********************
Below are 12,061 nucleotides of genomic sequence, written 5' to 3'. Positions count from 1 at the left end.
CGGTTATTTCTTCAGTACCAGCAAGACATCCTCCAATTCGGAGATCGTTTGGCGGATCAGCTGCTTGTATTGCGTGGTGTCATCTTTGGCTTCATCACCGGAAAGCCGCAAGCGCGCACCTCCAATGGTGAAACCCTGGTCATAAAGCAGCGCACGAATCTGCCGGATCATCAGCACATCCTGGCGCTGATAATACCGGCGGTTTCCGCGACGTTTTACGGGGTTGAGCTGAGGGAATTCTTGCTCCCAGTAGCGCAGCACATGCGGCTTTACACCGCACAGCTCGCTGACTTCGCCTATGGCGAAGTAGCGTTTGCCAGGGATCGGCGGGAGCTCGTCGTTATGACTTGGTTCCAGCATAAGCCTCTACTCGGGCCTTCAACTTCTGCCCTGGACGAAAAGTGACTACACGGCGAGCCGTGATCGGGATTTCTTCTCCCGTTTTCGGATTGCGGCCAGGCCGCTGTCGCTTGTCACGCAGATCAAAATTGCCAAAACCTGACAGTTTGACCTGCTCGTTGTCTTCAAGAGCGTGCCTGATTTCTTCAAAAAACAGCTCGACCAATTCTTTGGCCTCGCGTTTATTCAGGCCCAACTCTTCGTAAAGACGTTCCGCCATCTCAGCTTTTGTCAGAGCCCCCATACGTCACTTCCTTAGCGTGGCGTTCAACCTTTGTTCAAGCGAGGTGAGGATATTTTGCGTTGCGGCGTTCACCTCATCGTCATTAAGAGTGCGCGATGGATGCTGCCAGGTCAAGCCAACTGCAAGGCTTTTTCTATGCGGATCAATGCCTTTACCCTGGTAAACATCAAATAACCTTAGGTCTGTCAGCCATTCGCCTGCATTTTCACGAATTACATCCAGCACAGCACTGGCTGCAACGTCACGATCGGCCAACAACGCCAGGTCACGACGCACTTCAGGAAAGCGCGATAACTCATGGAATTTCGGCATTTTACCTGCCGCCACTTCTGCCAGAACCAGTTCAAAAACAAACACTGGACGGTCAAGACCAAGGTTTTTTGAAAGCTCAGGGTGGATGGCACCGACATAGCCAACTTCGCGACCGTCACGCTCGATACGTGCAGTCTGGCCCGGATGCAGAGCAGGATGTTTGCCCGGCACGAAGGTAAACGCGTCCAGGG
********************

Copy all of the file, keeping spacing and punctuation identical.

Below are 12,061 nucleotides of genomic sequence, written 5' to 3'. Positions count from 1 at the left end.
CGGTTATTTCTTCAGTACCAGCAAGACATCCTCCAATTCGGAGATCGTTTGGCGGATCAGCTGCTTGTATTGCGTGGTGTCATCTTTGGCTTCATCACCGGAAAGCCGCAAGCGCGCACCTCCAATGGTGAAACCCTGGTCATAAAGCAGCGCACGAATCTGCCGGATCATCAGCACATCCTGGCGCTGATAATACCGGCGGTTTCCGCGACGTTTTACGGGGTTGAGCTGAGGGAATTCTTGCTCCCAGTAGCGCAGCACATGCGGCTTTACACCGCACAGCTCGCTGACTTCGCCTATGGCGAAGTAGCGTTTGCCAGGGATCGGCGGGAGCTCGTCGTTATGACTTGGTTCCAGCATAAGCCTCTACTCGGGCCTTCAACTTCTGCCCTGGACGAAAAGTGACTACACGGCGAGCCGTGATCGGGATTTCTTCTCCCGTTTTCGGATTGCGGCCAGGCCGCTGTCGCTTGTCACGCAGATCAAAATTGCCAAAACCTGACAGTTTGACCTGCTCGTTGTCTTCAAGAGCGTGCCTGATTTCTTCAAAAAACAGCTCGACCAATTCTTTGGCCTCGCGTTTATTCAGGCCCAACTCTTCGTAAAGACGTTCCGCCATCTCAGCTTTTGTCAGAGCCCCCATACGTCACTTCCTTAGCGTGGCGTTCAACCTTTGTTCAAGCGAGGTGAGGATATTTTGCGTTGCGGCGTTCACCTCATCGTCATTAAGAGTGCGCGATGGATGCTGCCAGGTCAAGCCAACTGCAAGGCTTTTTCTATGCGGATCAATGCCTTTACCCTGGTAAACATCAAATAACCTTAGGTCTGTCAGCCATTCGCCTGCATTTTCACGAATTACATCCAGCACAGCACTGGCTGCAACGTCACGATCGGCCAACAACGCCAGGTCACGACGCACTTCAGGAAAGCGCGATAACTCATGGAATTTCGGCATTTTACCTGCCGCCACTTCTGCCAGAACCAGTTCAAAAACAAACACTGGACGGTCAAGACCAAGGTTTTTTGAAAGCTCAGGGTGGATGGCACCGACATAGCCAACTTCGCGACCGTCACGCTCGATACGTGCAGTCTGGCCCGGATGCAGAGCAGGATGTTTGCCCGGCACGAAGGTAAACGCGTCCAGGG